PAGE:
Amanda Hopcroft spent five weeks at the Primary Health Care Institute in Iringa, Tanzania taking courses in the Culture and Society in East Africa, the Health issues of East Africa, and Swahili Language and Cultural Immersion. During her time out of the classroom, Amanda was able to visit local schools at the primary, secondary, and tertiary levels. Through these visits and her coursework, Amanda was able to examine the relationship between women and education and observe the difficulty Tanzanian women face in obtaining quality education at all levels. Amanda also made many visits to local clinics and hospitals to observe available healthcare in the country. Amanda observed HIV/AIDS care, mental health care, maternal and neonatal care, immunizations, and family planning. At one clinic, Amanda was able to witness firsthand a women receive an etonogestrel implant. She took special interest in mental health care in Tanzania and was able to see a mental health ward with patients suffering from psychoses and schizophrenia. One weekend of her trip was spent at Foxes’ NGO in Mufindi, Tanzania where she volunteered at the children’s village and went on home-based care visits. At the children’s village, Amanda was able to learn Swahili and proper caregiving from the Mamas as she assisted with babies’ dinnertime, baths, teeth brushing, laundry, and bedtime. During home-based care, Amanda visited families afflicted with HIV/AIDS and discussed with them their lives and struggles. Amanda felt fully immersed in Tanzanian culture as she lived with local students and spent much of her free time in the marketplace practicing Swahili and bargaining. Amanda learned to cook traditional meals, including chapati and pilau, and also how to make beaded jewelry with the help of local women. One day, Amanda was able to attend a Catholic Church service to facilitate her understanding of Tanzania’s extensive religiosity. After this service, Amanda was able to walk in a Eucharistic procession throughout town with thousands of individuals celebrating and observing the event. She was able to spend her last weekend abroad in Zanzibar during Ramadan, where she experienced a very different culture, people, and religion from the mainland.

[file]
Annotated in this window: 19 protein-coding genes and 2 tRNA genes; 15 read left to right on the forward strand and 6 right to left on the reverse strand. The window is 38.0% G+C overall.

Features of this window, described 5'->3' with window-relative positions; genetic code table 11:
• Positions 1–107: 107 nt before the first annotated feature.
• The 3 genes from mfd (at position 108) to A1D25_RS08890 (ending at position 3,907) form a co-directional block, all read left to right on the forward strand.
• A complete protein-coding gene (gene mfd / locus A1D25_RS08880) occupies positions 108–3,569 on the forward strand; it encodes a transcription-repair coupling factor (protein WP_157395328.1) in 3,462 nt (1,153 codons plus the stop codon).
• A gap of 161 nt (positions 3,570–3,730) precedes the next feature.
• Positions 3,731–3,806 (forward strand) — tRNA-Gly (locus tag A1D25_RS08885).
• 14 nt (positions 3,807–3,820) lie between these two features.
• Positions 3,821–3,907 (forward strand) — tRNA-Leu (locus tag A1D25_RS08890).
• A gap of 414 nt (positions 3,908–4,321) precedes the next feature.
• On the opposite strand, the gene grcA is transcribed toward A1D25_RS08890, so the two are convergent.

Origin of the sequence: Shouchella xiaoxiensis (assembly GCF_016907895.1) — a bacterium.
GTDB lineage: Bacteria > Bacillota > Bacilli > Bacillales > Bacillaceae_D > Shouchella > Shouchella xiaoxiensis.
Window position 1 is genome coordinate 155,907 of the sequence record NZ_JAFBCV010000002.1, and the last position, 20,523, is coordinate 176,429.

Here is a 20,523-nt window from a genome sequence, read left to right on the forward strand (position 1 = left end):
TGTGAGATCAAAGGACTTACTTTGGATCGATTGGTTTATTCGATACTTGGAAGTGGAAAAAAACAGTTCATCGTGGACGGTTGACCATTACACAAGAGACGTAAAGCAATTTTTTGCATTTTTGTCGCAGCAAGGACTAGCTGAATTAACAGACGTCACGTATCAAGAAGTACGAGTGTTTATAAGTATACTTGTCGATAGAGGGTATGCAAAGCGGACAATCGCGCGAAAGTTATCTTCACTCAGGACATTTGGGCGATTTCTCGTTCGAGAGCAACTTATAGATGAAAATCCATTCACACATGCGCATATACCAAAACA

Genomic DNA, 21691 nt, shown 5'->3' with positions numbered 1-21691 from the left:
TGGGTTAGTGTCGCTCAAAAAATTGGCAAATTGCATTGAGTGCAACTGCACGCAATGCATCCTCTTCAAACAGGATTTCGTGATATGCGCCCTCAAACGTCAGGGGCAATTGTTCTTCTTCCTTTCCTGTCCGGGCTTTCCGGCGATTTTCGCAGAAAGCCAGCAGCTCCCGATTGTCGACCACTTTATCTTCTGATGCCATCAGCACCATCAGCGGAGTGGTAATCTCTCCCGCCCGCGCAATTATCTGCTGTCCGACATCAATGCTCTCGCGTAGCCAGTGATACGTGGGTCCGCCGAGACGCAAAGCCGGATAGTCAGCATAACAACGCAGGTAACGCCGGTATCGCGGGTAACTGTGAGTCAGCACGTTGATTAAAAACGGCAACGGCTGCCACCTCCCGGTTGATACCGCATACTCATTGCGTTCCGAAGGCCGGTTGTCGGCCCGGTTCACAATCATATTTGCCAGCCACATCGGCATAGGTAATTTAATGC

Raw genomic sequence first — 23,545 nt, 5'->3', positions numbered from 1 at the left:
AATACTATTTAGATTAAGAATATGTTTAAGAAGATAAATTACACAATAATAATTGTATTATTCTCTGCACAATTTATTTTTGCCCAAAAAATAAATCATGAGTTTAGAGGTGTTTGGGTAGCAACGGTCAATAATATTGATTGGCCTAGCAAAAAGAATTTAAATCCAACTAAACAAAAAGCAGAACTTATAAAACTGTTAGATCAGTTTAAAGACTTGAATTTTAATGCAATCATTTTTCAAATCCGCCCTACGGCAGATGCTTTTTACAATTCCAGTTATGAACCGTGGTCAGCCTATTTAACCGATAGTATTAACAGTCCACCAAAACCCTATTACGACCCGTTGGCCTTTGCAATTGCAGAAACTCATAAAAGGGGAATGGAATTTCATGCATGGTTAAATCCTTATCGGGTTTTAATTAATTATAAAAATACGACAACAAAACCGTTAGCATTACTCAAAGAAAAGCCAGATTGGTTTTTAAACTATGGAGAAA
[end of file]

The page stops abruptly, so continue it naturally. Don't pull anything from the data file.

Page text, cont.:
CEE Title: Unveiled: Opening Up the Conversation About Mental Illness
Our international experiences and observations of global mental health attention, as well as our understanding of our local community’s mental health climate inspired our CEE. The goal was to bring awareness to the importance of positive mental health and break down some of the stigma that surrounds mental illness. The event began with a screening of a Ted Talk titled, “Confessions of a Depressed Comic” that discusses the stigma surrounding mental illness and the necessity to break down that stigma. After the Ted Talk, we had actors perform skits that we created to display the importance of recognizing signs of distress in friends and reaching out for help personally. The skits were performed first in a way that is often seen in the community and then attendees were asked how the situations could be done differently. The skits were performed a second time with a different result to demonstrate how subtle changes can make a great difference in how mental health is addressed in the community. After, a guest speaker from the University of Pittsburgh Counseling Center shared her experiences as a mental health professional working in college environments as well as international contexts. She taught everyone what mental health resources are available, how to address signs of mental illness, and how cultural and international differences impact mental illness and stigma. Our event concluded with roundtable discussions to allow everyone to process the information from the event and share any thoughts and feelings they had. While conversations were taking place, everyone was able to learn coping mechanisms and relax with stress-free activities, including coloring and stress ball making. We were able to shed light into the darkness and stigma of mental illness to a group of approximately 60 individuals from the Pittsburgh community. Hopefully each of these individuals goes on to open up additional, similar conversations in their communities with friends and family so that these conversations overwhelm the local community and the mental health climate of the world eventually changes.